Liberty and Government Principles Taught in the Book of Mormon: An Extensive List

The Book of Mormon is a book of scripture comparable to the Bible and was written by prophets who lived in the ancient Americas. Its primary purpose is to bring people to Christ. Our God-given right to liberty is an essential part of the Gospel of Christ. Several liberty principles that are taught in the Book of Mormon, according to my understanding, along with an extensive list of scriptures quoted are listed below. For an abbreviated list of highlights and a brief explanation of the Book of Mormon, click here. At the end is the list of 190 scriptures in the order they appear in the Book of Mormon.

Life, Liberty, Property: Our rights can be summed up with these three rights, and often they are mentioned together. The righteous people defended these by force.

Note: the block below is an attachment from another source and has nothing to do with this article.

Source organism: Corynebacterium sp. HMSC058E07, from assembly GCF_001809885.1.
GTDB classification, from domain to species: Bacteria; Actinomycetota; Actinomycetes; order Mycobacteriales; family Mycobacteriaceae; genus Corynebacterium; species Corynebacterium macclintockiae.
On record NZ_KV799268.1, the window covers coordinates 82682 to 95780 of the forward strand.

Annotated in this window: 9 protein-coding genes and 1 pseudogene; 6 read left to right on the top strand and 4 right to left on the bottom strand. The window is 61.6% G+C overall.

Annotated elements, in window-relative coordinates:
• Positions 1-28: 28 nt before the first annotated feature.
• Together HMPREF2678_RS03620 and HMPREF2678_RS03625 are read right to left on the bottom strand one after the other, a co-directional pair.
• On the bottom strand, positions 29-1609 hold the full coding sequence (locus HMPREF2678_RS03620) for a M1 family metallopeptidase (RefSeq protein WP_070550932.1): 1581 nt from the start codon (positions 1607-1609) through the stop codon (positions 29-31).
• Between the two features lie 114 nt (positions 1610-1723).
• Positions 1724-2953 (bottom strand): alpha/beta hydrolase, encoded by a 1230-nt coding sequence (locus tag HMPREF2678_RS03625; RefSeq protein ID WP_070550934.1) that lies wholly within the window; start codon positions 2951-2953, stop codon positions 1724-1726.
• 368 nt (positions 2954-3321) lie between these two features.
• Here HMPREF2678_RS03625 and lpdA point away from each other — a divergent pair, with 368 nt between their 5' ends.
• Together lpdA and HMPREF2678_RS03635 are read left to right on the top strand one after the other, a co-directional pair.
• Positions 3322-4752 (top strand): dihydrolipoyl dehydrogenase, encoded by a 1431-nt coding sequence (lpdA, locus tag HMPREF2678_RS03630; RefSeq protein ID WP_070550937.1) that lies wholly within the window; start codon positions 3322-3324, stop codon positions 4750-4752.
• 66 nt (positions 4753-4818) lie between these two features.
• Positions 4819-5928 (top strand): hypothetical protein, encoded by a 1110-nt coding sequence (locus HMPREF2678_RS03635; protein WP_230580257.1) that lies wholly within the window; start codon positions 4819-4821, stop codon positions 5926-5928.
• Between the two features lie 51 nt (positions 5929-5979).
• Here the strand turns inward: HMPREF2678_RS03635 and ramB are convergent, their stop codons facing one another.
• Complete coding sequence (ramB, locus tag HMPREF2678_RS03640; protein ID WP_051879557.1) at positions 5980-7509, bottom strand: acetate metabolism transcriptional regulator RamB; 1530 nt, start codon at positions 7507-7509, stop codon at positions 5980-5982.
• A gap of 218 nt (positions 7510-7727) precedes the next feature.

1. After the Lamanites had initiated a war, the Nephites prepared to battle because it was it was their design “to support their lands, and their houses, and their wives, and their children, that they might preserve them from the hands of their enemies, and also that they might preserve their rights and their privileges, yea, and also their liberty, that they might worship God according to their desires” [Alma 43:9].
  2. Captian Moroni “caused that all the people in that quarter of the land should gather themselves together to battle against the Lamanites, to defend their lands and their country, their rights and their liberties” [Alma 43:26].
  3. “It was the only desire of the Nephites to preserve their lands, and their liberty, and their church” [Alma 43:30].
  4. “Nevertheless, the Nephites were inspired by a better cause” than the Lamanites, “for they were not fighting for monarchy nor power but they were fighting for their homes and their liberties, their wives and their children, and their all, yeah, for their rites of worship and their church” [Alma 43:45].